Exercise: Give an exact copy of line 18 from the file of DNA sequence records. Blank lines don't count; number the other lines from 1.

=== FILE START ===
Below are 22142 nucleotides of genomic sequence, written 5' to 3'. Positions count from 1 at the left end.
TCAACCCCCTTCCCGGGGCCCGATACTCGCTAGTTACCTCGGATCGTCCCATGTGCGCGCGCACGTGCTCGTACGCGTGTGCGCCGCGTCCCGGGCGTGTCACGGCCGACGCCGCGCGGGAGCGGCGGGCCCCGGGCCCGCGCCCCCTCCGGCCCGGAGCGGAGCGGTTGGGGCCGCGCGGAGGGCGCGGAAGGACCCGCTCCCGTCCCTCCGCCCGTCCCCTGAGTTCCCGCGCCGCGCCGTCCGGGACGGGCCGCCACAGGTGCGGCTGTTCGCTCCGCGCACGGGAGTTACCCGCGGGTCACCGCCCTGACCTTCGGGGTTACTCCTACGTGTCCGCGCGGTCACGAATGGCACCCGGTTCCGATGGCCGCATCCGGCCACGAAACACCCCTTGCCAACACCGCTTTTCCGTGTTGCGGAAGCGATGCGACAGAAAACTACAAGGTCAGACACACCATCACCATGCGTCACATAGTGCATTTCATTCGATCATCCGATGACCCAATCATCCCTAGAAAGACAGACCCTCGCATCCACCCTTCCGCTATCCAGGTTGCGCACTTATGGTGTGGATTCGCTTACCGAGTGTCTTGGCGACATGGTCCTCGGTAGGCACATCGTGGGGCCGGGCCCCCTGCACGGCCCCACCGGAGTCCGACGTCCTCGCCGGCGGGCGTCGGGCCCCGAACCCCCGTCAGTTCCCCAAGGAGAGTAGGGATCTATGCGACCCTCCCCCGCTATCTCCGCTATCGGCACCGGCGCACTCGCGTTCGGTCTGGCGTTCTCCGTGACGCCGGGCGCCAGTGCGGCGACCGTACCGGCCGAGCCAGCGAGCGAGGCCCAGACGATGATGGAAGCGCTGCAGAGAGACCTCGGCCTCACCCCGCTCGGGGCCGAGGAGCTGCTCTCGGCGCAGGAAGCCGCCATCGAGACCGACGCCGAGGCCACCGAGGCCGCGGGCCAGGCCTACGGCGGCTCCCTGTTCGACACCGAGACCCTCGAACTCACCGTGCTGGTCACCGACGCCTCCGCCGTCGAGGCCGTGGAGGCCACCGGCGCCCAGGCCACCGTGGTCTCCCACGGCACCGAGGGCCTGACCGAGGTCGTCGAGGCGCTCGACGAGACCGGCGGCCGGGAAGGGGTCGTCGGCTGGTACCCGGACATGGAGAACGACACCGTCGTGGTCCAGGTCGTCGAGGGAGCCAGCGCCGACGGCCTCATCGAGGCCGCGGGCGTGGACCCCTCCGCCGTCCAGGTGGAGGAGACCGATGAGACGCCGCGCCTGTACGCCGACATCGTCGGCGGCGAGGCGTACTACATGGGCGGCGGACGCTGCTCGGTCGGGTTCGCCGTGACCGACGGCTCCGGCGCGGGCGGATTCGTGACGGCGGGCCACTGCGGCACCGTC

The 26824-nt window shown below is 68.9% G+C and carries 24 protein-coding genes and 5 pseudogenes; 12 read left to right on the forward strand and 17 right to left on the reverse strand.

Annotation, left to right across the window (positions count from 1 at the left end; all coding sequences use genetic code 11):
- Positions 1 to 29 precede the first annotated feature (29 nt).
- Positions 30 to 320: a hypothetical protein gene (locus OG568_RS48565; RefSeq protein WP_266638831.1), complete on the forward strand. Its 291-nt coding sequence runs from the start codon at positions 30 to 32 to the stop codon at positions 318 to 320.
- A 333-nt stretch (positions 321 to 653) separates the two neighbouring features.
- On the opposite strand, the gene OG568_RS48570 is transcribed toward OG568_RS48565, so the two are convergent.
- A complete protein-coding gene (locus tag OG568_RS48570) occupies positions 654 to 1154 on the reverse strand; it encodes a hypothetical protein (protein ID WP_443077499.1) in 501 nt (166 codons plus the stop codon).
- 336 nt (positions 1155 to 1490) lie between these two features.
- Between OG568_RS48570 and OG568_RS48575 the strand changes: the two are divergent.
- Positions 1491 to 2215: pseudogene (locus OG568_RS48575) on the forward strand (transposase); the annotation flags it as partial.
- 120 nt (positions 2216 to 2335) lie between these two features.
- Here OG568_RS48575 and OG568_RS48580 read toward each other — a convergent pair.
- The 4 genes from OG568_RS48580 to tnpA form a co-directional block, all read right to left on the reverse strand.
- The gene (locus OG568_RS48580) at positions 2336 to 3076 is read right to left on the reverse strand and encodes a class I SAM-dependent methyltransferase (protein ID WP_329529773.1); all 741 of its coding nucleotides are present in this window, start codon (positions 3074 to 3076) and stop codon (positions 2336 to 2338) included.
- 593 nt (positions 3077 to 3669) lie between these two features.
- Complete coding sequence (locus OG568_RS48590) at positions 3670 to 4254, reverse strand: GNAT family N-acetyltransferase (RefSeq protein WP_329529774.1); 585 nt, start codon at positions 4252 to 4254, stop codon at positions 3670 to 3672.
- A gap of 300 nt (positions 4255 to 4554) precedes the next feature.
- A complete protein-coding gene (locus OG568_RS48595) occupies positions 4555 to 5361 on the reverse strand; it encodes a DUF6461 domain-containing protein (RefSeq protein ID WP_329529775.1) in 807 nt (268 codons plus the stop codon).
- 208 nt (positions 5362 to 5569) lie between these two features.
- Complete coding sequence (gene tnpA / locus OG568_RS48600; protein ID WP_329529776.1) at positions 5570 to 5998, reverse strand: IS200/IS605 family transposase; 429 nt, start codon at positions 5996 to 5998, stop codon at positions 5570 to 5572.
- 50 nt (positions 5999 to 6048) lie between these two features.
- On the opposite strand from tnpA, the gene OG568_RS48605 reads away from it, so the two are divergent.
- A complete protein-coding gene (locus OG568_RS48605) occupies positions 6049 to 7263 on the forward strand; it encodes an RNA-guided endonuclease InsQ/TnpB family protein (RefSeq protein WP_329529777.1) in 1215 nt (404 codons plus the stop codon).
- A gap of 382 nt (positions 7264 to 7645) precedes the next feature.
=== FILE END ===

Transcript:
- Complete coding sequence (locus OG568_RS48590) at positions 3670 to 4254, reverse strand: GNAT family N-acetyltransferase (RefSeq protein WP_329529774.1); 585 nt, start codon at positions 4252 to 4254, stop codon at positions 3670 to 3672.